JOHN WHYTE: Do you think that decentralization and regulatory flexibility will continue post-COVID?

RICHARD PAZDUR: Yes, I really do. I think COVID has taught us many things, how we work, for example. I have been always a proponent to minimize flexi place and now I could be the biggest supporter of it because I've realized how important it is. But there has to be certain frameworks. Everybody on the same platform have people in the room and people on the phone, so to speak but everybody has to be in the same platform. Likewise, if everyone uses the same flexibility in terms of decentralization of trials, I think that's going to be very important.

I think we have the flexibility. Will the pharmaceutical firms, in turn, have that flexibility internally as they construct their trials with their CROs? Here again, we see many times them collecting much more information and making many more visits to investigator sites than we would deem necessary. They could control the quality of their data. They can't control the outcome, so to speak, so they invest a lot of time and energy in controlling that data quality. Here again, I'm not against good data quality but we're not demanding perfection here. We realize that there's always going to be some degree of missing data.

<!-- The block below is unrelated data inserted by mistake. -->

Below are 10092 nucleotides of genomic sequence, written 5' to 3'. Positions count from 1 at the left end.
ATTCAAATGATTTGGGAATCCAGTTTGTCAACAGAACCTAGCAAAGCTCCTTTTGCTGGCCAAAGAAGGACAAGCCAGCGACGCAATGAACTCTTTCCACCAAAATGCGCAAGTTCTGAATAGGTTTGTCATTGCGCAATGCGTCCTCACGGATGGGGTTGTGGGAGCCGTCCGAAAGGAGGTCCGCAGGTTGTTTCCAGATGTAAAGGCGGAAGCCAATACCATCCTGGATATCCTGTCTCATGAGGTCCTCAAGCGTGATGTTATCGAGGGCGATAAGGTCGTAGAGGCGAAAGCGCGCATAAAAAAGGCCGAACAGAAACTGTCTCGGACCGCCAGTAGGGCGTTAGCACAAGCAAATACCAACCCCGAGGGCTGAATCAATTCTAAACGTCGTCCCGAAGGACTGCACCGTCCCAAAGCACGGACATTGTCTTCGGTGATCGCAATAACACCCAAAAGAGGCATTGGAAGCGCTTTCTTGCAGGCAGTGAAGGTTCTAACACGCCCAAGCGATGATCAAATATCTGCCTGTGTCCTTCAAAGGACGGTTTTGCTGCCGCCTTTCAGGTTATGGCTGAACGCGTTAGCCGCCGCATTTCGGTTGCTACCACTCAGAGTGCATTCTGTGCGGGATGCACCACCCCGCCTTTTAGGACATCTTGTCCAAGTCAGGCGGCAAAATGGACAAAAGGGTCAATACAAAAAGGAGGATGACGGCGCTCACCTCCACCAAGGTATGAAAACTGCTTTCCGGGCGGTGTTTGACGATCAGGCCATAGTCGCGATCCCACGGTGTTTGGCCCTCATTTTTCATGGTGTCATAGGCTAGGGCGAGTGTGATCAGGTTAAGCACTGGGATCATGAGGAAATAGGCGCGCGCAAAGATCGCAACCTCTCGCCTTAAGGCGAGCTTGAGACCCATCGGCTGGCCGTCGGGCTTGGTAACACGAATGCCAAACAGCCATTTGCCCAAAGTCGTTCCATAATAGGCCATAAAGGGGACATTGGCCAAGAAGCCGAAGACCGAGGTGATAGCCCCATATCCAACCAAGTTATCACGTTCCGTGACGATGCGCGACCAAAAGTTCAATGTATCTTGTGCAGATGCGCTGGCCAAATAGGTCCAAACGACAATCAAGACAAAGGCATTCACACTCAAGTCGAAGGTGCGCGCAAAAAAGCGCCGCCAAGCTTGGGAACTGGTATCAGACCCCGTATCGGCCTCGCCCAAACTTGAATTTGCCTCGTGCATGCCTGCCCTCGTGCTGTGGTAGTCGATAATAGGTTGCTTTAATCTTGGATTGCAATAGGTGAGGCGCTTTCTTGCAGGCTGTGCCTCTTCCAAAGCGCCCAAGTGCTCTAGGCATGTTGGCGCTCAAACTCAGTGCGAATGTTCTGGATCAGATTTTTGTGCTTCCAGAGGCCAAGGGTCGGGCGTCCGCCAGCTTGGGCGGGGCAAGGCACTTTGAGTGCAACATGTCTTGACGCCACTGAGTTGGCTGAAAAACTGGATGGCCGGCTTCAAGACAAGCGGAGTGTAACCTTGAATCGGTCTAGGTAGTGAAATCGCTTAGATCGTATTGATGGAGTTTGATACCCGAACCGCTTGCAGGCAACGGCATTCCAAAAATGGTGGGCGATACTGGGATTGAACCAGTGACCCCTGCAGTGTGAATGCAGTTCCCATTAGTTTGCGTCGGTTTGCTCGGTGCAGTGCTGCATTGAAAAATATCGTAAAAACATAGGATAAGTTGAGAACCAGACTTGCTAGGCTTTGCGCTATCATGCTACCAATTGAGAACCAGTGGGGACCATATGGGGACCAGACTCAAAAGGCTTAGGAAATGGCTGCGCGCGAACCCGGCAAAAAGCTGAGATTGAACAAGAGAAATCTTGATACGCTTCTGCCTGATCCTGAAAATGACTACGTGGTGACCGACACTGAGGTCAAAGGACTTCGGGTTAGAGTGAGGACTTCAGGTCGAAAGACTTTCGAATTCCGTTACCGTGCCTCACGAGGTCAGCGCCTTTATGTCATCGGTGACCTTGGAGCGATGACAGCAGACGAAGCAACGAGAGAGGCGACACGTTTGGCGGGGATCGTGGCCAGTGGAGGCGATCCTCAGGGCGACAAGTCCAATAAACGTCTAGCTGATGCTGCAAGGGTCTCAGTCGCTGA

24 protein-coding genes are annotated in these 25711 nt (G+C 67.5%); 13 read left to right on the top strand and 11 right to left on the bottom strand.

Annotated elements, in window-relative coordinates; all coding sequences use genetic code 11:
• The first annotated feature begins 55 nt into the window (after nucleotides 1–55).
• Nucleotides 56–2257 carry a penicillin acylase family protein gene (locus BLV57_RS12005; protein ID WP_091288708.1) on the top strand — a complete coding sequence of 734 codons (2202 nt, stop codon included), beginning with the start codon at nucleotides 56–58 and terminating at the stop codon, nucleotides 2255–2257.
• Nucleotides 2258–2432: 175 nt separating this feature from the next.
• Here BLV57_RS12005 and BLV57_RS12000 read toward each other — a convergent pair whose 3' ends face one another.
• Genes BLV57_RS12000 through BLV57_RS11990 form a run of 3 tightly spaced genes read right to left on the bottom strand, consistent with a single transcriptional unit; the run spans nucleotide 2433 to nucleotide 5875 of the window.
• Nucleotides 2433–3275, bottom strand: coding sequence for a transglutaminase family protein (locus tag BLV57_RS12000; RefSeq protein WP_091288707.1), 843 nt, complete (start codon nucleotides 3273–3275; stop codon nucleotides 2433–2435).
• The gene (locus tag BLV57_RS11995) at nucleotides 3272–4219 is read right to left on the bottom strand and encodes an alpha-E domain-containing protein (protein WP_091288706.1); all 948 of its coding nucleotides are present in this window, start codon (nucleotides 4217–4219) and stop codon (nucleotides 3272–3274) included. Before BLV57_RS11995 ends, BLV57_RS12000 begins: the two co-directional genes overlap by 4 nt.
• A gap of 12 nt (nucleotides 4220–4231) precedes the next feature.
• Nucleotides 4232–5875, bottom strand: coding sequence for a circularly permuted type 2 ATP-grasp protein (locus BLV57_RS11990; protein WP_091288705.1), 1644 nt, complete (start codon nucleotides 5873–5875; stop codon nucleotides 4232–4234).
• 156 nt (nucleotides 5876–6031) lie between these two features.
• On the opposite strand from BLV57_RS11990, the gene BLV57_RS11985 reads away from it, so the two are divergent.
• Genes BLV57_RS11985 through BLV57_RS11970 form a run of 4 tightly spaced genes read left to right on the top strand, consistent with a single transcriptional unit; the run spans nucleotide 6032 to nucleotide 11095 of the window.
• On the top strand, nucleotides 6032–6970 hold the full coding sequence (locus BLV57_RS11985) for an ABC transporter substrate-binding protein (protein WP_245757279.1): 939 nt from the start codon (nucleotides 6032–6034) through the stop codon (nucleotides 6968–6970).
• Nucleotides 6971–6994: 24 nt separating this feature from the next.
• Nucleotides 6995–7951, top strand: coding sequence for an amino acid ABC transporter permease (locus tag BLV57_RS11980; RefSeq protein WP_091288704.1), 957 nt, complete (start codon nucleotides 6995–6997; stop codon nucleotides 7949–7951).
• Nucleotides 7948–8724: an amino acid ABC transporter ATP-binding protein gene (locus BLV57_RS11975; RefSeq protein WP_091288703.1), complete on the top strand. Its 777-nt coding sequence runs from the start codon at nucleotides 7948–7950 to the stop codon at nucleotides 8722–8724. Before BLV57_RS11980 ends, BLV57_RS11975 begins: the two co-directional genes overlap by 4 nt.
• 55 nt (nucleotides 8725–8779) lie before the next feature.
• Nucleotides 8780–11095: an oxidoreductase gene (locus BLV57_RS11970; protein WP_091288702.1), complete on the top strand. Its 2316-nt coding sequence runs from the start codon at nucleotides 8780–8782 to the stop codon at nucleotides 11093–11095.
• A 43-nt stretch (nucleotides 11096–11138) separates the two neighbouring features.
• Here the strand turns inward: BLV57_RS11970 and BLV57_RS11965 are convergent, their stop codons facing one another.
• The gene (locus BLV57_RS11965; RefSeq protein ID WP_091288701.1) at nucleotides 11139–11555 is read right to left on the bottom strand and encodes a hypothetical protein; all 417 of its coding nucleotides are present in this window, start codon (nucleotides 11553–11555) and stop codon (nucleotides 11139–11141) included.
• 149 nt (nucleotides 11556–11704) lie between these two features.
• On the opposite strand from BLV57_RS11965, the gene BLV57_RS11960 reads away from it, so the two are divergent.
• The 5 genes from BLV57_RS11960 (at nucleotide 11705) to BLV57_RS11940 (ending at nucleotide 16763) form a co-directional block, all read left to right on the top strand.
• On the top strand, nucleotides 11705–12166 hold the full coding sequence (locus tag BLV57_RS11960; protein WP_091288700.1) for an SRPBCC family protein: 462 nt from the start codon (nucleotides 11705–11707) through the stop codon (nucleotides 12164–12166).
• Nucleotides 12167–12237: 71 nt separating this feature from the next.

JOHN WHYTE: We think it's been the role of artificial intelligence and machine learning, has it helped as much as people are saying in terms of finding new indications, the role of predictability? What's your take on the role of Ai machine learning.

JOHN WHYTE: I think [INAUDIBLE] where we go with two things. Number one, new drug development and new targets of therapies, how to drug very rare diseases that share common targets with common diseases, for example. And also, on analysis of safety and subgroups of patients, where we'll be able to get greater granularity with artificial intelligence in this area. But I see this as a work in progress.